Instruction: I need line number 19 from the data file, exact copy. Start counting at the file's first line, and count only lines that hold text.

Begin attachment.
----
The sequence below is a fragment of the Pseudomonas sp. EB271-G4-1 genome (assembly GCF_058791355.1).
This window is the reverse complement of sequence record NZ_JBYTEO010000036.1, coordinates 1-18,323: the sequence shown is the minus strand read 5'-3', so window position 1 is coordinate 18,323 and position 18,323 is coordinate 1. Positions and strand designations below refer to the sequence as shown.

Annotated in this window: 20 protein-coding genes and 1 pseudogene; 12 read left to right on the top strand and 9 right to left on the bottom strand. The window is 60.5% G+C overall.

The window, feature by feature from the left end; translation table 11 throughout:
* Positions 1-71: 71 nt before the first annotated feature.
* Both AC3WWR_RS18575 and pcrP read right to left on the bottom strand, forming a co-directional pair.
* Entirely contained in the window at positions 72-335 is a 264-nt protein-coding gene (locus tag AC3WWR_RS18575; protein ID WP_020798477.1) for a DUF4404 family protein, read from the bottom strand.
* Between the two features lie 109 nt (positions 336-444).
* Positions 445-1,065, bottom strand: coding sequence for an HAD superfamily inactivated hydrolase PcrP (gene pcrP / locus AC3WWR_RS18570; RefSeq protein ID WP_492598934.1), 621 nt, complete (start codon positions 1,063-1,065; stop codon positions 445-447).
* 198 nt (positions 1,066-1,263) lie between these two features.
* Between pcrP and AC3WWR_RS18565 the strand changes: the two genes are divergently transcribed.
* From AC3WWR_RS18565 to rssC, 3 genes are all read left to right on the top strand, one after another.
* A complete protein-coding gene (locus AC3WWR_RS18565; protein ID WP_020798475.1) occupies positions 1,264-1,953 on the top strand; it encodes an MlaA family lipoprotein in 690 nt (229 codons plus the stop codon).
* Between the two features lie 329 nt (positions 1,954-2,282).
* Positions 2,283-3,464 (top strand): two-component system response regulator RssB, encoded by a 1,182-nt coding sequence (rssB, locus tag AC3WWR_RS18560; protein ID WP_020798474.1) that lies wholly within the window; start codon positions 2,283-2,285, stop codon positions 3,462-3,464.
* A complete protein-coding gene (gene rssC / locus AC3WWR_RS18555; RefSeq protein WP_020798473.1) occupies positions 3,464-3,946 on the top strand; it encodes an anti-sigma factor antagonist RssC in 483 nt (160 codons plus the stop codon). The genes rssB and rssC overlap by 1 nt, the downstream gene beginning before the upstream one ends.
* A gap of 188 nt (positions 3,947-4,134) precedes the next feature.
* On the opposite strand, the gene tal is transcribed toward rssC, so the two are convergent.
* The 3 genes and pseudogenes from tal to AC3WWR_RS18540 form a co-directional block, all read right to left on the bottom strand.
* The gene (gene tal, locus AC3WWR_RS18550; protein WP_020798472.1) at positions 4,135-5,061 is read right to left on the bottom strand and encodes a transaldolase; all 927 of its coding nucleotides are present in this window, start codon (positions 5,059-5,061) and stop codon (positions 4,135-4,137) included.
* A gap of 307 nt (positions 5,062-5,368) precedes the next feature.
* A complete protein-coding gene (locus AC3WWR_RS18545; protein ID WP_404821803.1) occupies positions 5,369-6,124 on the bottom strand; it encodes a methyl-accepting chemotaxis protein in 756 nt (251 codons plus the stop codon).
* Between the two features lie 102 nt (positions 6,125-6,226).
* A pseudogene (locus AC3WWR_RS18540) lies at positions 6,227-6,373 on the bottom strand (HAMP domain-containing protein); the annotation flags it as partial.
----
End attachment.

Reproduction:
* The 3 genes and pseudogenes from tal to AC3WWR_RS18540 form a co-directional block, all read right to left on the bottom strand.